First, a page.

Fun fact: There are 23 holidays that can be celebrated today, December 1st. Some, like Rosa Parks Day and World AIDS Day, are solemn and serious. Others are silly and fun, like National Peppermint Bark Day and National Christmas Lights Day. And then there are those that are downright strange, like Bifocals at the Monitor Liberation Day. (No, we didn’t make that up.) But for those of us who practice in the federal courts, we can add one more celebration to this esteemed list.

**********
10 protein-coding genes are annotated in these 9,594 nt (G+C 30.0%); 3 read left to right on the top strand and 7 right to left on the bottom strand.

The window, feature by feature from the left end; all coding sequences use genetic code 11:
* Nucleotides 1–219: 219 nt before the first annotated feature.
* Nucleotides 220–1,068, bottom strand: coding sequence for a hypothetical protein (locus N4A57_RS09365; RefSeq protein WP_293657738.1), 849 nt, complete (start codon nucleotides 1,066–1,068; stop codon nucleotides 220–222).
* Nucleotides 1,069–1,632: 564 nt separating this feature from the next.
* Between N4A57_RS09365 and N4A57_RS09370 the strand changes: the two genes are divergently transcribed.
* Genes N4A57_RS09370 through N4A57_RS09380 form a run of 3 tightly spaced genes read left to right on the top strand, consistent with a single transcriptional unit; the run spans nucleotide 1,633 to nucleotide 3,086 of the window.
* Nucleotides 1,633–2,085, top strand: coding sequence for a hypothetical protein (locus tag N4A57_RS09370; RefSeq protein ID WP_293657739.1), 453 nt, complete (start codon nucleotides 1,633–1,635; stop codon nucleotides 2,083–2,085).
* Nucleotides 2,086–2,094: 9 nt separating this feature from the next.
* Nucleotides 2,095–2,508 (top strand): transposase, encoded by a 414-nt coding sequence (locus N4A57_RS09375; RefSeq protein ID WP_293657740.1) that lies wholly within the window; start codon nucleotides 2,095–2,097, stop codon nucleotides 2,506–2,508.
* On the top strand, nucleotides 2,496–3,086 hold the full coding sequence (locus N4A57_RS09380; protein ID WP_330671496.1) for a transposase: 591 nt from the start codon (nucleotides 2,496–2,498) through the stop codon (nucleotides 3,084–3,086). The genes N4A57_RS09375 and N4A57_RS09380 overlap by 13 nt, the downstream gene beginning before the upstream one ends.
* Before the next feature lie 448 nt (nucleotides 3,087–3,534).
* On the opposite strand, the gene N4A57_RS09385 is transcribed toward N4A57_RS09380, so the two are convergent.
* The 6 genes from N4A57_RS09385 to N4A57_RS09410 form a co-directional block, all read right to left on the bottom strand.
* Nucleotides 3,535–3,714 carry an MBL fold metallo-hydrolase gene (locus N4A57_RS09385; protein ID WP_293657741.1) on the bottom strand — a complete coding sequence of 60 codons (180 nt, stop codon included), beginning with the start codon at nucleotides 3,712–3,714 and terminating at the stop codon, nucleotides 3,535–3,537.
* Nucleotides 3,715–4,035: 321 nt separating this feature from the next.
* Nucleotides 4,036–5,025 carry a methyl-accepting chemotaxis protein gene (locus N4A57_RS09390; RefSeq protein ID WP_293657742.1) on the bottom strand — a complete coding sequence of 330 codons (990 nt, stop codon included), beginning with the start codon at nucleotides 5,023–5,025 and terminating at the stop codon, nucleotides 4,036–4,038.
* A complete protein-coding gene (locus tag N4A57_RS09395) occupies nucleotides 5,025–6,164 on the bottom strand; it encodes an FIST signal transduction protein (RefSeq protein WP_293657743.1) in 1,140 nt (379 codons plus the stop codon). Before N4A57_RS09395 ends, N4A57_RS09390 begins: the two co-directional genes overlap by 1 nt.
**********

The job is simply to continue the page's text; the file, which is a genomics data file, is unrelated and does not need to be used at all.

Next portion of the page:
Today, the long-anticipated amendments to Federal Rule of Evidence 702, governing admissibility of expert opinion evidence, finally take formal effect. The amendments were unanimously approved by the Advisory Committee over two and a half years ago. Courts have been citing the proposed amendments since shortly after they were first approved. On the surface, the amendments to the text of Rule 702 itself may appear relatively modest. Indeed, at least one court has observed that the new language “clearly echoes the existing law on the issue.” Sardis v. Overhead Door Corp., 10 F.4th 268 (4th Cir. 2021). But there is more to these new amendments than initially meets the eye. In order to understand and effectively use the amendments, parties and litigators must understand and use the history and the Committee Note explaining the amendments.